Early morning grind just a matter of altitude

Mike Horne runs down Baldwin St, Northeast Valley, as part of a fundraiser for the Otago-Southland Division of the Cancer Society. The photograph was taken with a one-second shutter speed and the flash on a strobe setting. Photo by Stephen Jaquiery.
Mike Horne runs down Baldwin St, Northeast Valley, as part of a fundraiser for the Otago-Southland Division of the Cancer Society. The photograph was taken with a one-second shutter speed and the flash on a strobe setting. Photo by Stephen Jaquiery.
It has been an uphill battle for Mike Horne as he tries to climb the equivalent height of Mt Everest this month.

Mr Horne (43) is running up the world's steepest residential street, Dunedin's Baldwin St, 126 times.

''It's a real grind. At 6am, it's cold and dark. There's not a lot of stimulation, so you grind up and down.''

He does about 10 ascents every second day, which takes him just over an hour.

It is a challenge he admits doing for purely financial reasons - to raise funds for the Otago-Southland Division of the Cancer Society alongside next Friday's Daffodil Day collection.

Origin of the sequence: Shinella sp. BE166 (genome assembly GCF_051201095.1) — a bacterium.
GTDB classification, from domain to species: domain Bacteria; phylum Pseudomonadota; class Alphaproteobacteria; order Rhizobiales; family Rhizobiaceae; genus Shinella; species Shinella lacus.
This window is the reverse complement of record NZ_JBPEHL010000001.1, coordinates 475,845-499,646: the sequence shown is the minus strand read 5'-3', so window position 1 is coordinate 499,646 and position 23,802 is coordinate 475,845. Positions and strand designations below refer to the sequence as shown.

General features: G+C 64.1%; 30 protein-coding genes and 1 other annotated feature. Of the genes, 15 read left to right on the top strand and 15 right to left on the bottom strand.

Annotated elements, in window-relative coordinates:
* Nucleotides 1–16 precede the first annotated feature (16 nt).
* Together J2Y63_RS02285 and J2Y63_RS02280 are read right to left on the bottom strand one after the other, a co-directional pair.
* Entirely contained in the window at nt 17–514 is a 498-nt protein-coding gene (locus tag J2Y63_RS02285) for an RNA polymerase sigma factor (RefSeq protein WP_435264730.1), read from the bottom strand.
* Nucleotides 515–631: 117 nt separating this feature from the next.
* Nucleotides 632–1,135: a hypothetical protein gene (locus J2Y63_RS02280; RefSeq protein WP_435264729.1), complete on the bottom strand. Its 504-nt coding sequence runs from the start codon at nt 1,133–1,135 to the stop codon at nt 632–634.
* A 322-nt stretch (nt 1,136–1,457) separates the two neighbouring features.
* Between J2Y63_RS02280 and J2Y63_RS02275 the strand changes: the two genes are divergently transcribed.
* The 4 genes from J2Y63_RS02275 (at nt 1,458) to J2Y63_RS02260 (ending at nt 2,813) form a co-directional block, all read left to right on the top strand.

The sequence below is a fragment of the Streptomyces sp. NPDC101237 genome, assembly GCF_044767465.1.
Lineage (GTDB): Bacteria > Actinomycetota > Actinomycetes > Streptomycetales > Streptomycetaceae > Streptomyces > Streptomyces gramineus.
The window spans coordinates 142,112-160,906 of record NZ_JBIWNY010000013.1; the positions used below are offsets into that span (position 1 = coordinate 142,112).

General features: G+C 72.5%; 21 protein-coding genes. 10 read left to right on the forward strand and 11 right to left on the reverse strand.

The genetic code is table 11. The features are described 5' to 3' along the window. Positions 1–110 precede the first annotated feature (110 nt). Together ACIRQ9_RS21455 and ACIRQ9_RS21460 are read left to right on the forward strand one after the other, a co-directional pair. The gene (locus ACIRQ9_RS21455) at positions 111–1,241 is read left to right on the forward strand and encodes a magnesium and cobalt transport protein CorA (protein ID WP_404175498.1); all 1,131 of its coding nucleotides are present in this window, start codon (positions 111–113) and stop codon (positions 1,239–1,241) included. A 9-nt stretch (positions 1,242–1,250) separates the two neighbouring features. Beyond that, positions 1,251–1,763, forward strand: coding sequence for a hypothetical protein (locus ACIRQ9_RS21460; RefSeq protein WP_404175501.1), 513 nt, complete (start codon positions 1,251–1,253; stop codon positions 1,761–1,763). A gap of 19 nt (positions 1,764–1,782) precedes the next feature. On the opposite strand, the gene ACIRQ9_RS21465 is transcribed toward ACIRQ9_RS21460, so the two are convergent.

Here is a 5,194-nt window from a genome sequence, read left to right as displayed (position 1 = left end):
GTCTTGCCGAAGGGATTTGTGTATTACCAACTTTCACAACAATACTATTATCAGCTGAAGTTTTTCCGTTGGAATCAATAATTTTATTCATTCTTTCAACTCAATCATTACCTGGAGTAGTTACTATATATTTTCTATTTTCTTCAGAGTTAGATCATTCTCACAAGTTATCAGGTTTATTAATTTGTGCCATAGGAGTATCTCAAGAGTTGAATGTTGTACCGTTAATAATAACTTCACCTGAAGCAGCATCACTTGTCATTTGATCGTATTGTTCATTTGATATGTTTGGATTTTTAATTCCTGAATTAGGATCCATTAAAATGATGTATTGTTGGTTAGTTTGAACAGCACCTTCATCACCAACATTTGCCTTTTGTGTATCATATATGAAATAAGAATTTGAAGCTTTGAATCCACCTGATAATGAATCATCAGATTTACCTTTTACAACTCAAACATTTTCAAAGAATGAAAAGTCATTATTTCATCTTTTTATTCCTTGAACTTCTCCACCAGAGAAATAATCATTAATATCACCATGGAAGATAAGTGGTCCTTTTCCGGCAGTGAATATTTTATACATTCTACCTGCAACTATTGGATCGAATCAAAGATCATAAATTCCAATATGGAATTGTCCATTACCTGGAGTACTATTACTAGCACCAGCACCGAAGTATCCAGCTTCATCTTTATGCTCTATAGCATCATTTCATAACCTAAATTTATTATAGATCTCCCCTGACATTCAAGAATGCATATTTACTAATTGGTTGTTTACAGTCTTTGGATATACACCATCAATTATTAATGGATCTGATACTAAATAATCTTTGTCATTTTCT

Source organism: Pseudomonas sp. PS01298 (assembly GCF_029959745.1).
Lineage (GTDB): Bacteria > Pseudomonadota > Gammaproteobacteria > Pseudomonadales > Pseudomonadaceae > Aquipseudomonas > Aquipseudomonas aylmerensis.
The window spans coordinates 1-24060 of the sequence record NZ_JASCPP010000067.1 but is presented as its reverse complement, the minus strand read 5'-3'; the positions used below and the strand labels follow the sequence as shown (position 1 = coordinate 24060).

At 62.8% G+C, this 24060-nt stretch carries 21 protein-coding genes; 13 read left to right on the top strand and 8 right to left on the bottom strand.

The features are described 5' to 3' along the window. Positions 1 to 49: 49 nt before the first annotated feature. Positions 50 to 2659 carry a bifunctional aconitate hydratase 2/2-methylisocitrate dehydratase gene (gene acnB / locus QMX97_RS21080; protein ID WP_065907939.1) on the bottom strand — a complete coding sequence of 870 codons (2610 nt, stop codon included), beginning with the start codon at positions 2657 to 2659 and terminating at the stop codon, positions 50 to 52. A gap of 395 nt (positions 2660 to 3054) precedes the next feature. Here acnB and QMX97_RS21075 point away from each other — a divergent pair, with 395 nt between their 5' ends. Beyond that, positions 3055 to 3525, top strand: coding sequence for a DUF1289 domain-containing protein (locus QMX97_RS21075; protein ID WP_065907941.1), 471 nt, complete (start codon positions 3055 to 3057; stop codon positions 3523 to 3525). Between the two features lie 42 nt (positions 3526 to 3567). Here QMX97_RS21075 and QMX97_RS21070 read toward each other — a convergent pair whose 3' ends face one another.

As a member of the Otago/Southland Cancer Society board and chairman of its audit, finance and risk committee, Mr Horne, who is a partner at accounting firm Deloitte, is well aware of the financial challenges facing the society, which does not get any government funding.

So when Cancer Society Dunedin marketing manager Mark Hamer came up with the Everest challenge, suggesting a team from the charity's Dunedin branch should lead by example during the national ''Choose your Challenge'' fundraiser this month, it was suggested Mr Horne give it a go.

''It seemed like a good idea at 5.30 on a Thursday night ... but by Friday morning ...''

Mike Horne
Mike Horne
Mr Horne exchanged his regular runs for 6am starts, running up and down Baldwin St, clocking up 80 ascents so far.

His wife, Katrina, was also taking part, completing 75 ascents to date.

They hoped to raise about $4000 by the end of the month. Seven people in the Dunedin branch were taking part in the challenge, including the mastermind of the scheme.

Mr Hamer said he had managed 25 ascents so far, admitting the challenge was ''very tough on the knees''.

''We're way past base camp now.''

The idea behind it was that people with cancer faced an impossibly steep climb in their life, as climbing Everest would be.

So far, the team had raised $1210 and hoped to reach its target of $1500.

Details of the challenge can be found on the society's website.

rebecca.fox@odt.co.nz

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